In an increasingly violent and hostile American political landscape, the very heart of our democracy is under threat. Just days after a journalist was assaulted by a Republican candidate and a man stabbed three people for defending Muslim bystanders from his hateful abuse, we now learn that a Democratic candidate running against one of the House’s top Republicans has been forced to withdraw her candidacy, in large part due to the wave of death threats she received during the course of her candidacy.
Kim Weaver’s candidacy for Representative of Iowa’s 4th District, currently held by bargain-bin George Wallace wannabe Steve King (R-IA), has come to an end.
Her withdrawal was announced this evening in a post on Facebook, and while Weaver admitted her personal health and her mother’s health played a role in her decision to drop out, she pointed to the intimidation campaign that she was forced to endure as a major deciding factor:
Beginning during my 2016 campaign, I have received very alarming acts of intimidation, including death threats. While some may say enduring threats are just a part of running for office, my personal safety has increasingly become a concern.
Weaver’s candidacy was under fire from the very beginning. The vindictive bullies of the Iowa Republican Party decided to punish her for running by cutting $164,000 – 12% of the budget – from the Office of Long-Term Care Ombudsman, where Weaver worked as an employee. A state senator made sure to tell her supervisor, who told her, that the budget cut was her “fault.”
When one considers this kind of vindictiveness coupled with the barrage of death threats she received, a very dark picture is painted. New candidates – especially those from underrepresented demographic groups – are the lifeblood of a democracy. It is absolutely unacceptable that faceless cowards are scaring off potential candidates with threats of violence.
The fact that death threats are now considered an expected consequence of running for office is beyond appalling and is a disturbing sign of the creeping fascism enveloping the United States.
Our nation needs new ideas, new perspectives, new priorities. More than ever, we need people from all walks of life to bring their – not more career politicians who value their lobbyists over their constituents or cantankerous old racists like Steve King.
Weaver has announced she will be donating all the money she raised to the next challenger to take on King. The list of Republicans who deserve to be thrown out of Congress with their tails between their legs is a lengthy one, but King is without a doubt one of the most reprehensible Representatives our nation has ever had and he needs to go.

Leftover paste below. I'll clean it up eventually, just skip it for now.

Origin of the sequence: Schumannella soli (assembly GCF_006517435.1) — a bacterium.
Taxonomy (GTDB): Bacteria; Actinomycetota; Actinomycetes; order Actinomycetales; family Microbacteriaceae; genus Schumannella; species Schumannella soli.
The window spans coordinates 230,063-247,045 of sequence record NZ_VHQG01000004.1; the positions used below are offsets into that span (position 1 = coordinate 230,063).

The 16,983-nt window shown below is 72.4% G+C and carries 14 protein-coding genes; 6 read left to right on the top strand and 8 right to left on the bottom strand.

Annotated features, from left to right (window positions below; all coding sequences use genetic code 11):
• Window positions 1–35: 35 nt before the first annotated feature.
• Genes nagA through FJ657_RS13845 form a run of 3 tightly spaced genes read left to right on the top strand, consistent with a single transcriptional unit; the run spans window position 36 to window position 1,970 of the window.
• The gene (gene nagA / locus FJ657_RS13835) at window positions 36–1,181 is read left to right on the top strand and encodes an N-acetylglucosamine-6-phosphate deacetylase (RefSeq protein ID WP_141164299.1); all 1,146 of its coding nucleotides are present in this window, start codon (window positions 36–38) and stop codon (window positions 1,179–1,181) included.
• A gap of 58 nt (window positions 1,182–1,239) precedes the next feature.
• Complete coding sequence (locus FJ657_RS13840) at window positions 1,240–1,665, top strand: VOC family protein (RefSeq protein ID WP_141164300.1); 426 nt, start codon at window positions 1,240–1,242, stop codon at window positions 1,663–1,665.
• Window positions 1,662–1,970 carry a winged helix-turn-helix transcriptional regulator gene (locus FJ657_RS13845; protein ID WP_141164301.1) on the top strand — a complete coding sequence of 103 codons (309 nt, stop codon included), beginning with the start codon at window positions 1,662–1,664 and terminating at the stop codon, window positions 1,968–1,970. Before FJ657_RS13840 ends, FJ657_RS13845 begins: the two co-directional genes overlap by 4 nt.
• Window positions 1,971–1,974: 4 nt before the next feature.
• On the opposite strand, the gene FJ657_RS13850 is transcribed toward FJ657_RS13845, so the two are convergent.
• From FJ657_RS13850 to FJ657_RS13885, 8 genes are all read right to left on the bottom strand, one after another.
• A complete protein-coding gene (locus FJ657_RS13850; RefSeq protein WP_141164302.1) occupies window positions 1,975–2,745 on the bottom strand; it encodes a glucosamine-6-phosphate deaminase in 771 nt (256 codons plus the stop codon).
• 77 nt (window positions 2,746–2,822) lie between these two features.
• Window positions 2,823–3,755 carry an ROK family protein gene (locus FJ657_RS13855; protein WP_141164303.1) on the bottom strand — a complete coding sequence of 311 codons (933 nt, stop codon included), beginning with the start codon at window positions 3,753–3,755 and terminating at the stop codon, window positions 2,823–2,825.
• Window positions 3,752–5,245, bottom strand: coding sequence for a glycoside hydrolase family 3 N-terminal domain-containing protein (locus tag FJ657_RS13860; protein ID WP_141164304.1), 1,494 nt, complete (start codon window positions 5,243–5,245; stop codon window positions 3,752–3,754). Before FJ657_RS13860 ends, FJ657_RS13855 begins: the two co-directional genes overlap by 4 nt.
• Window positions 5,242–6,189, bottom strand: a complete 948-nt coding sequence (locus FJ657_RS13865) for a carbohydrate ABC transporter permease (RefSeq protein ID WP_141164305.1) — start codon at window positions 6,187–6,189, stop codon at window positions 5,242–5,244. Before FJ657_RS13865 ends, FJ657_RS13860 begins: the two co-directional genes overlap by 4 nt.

Over the last several weeks, I have been evaluating personal circumstances along with the political climate regarding this campaign. After much deliberation, I have determined that the best decision for me is to withdraw my candidacy for the US House race in Iowa’s 4th Congressional District.
One consideration has been raised again by recent events at my home. Beginning during my 2016 campaign, I have received very alarming acts of intimidation, including death threats. While some may say enduring threats are just a part of running for office, my personal safety has increasingly become a concern.
Above this, my personal health is an issue. In order to sufficiently devote myself to the campaign, I would have to quit my job and shift to campaigning full-time. With recent legislation on health insurance, I must admit that the possibility of seeking a new job after the election exposes too much of a risk for me in not being able to secure health insurance.
Most importantly, my mother lives in Des Moines and has been experiencing ongoing health issues. I feel that it’s necessary to be more available to support her. Considering this, along with the time and energy it takes to succeed as a candidate, I realize that I can’t fully commit to both.
With all this in mind, I have made the difficult decision to end my campaign, and to move out of the district and back to Des Moines where I grew up.
Although I’m stepping down as a candidate, I still passionately support the defeat of Steve King. I will remain a part of the effort for a future candidate in this district, as well as help to elect a Democratic Governor and other Democrats across Iowa.
In this effort, the funds we raised will be distributed within the district to continue to oppose Steve King.
We’ve started a significant movement in this district, and it’s important to see that progress continue. I’ve said from the beginning that this isn’t about me–it’s about unseating Steve King and gaining real representation for the 4th District of Iowa.
As I withdraw from this candidacy, I want to share my heartfelt gratitude to all of you who have supported and encouraged me along the way. I am especially thankful to my staff consisting of Todd Prieb, Sam Muhr, Sonya McGrady, Esha Krishnaswamy, and Chris Trull for the great work and value they contributed to the campaign. I would also like to mention and thank some of my most active supporters: A.C. Doyle, Dennis and Molly Smith, Jackie Stellish, Jessica Fears, Jamie Saker, Sandy Mostaert, Alyssa Cates, and Jason Frerichs, the Democratic Progressive Caucus, the Democratic Women’s Caucus, and my entire family. The people that stood with me along the way have been the engine that powered this movement and I want to let all of you know how much I appreciate your efforts.
I humbly ask for your support and understanding during this difficult time, as well as your continued support with the effort to unseat Steve King.
Colin Taylor is the editor-in-chief of Occupy Democrats. He graduated from Bennington College with a Bachelor's degree in history and political science. He now focuses on advancing the cause of social justice and equality in America.